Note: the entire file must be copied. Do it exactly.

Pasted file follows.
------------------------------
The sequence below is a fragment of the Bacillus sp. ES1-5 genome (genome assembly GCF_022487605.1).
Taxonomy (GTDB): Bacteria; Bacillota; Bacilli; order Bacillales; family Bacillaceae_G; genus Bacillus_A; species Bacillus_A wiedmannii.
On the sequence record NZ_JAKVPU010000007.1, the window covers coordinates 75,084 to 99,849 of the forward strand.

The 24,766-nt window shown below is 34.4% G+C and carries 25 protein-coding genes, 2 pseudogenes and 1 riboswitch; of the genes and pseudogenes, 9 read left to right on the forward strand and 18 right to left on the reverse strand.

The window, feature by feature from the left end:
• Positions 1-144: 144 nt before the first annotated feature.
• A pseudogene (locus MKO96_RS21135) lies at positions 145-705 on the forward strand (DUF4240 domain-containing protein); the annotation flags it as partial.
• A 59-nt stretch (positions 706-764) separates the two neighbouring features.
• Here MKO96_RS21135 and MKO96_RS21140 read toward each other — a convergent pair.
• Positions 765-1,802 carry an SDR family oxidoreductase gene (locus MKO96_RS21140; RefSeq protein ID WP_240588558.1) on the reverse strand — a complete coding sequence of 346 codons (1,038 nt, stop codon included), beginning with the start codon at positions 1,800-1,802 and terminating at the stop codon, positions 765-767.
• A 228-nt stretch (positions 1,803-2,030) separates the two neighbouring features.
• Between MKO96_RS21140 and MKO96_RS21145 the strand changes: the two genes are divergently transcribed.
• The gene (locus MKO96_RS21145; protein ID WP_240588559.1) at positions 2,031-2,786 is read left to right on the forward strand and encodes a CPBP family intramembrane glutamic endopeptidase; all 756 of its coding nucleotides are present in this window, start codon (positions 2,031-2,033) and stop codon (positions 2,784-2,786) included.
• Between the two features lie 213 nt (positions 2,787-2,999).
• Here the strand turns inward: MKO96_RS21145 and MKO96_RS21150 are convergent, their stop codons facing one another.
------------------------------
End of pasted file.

The sequence below is a fragment of the Bacillus sp. ES1-5 genome (genome assembly GCF_022487605.1).
Taxonomy (GTDB): Bacteria; Bacillota; Bacilli; order Bacillales; family Bacillaceae_G; genus Bacillus_A; species Bacillus_A wiedmannii.
On the sequence record NZ_JAKVPU010000007.1, the window covers coordinates 75,084 to 99,849 of the forward strand.

The 24,766-nt window shown below is 34.4% G+C and carries 25 protein-coding genes, 2 pseudogenes and 1 riboswitch; of the genes and pseudogenes, 9 read left to right on the forward strand and 18 right to left on the reverse strand.

The window, feature by feature from the left end:
• Positions 1-144: 144 nt before the first annotated feature.
• A pseudogene (locus MKO96_RS21135) lies at positions 145-705 on the forward strand (DUF4240 domain-containing protein); the annotation flags it as partial.
• A 59-nt stretch (positions 706-764) separates the two neighbouring features.
• Here MKO96_RS21135 and MKO96_RS21140 read toward each other — a convergent pair.
• Positions 765-1,802 carry an SDR family oxidoreductase gene (locus MKO96_RS21140; RefSeq protein ID WP_240588558.1) on the reverse strand — a complete coding sequence of 346 codons (1,038 nt, stop codon included), beginning with the start codon at positions 1,800-1,802 and terminating at the stop codon, positions 765-767.
• A 228-nt stretch (positions 1,803-2,030) separates the two neighbouring features.
• Between MKO96_RS21140 and MKO96_RS21145 the strand changes: the two genes are divergently transcribed.
• The gene (locus MKO96_RS21145; protein ID WP_240588559.1) at positions 2,031-2,786 is read left to right on the forward strand and encodes a CPBP family intramembrane glutamic endopeptidase; all 756 of its coding nucleotides are present in this window, start codon (positions 2,031-2,033) and stop codon (positions 2,784-2,786) included.
• Between the two features lie 213 nt (positions 2,787-2,999).
• Here the strand turns inward: MKO96_RS21145 and MKO96_RS21150 are convergent, their stop codons facing one another.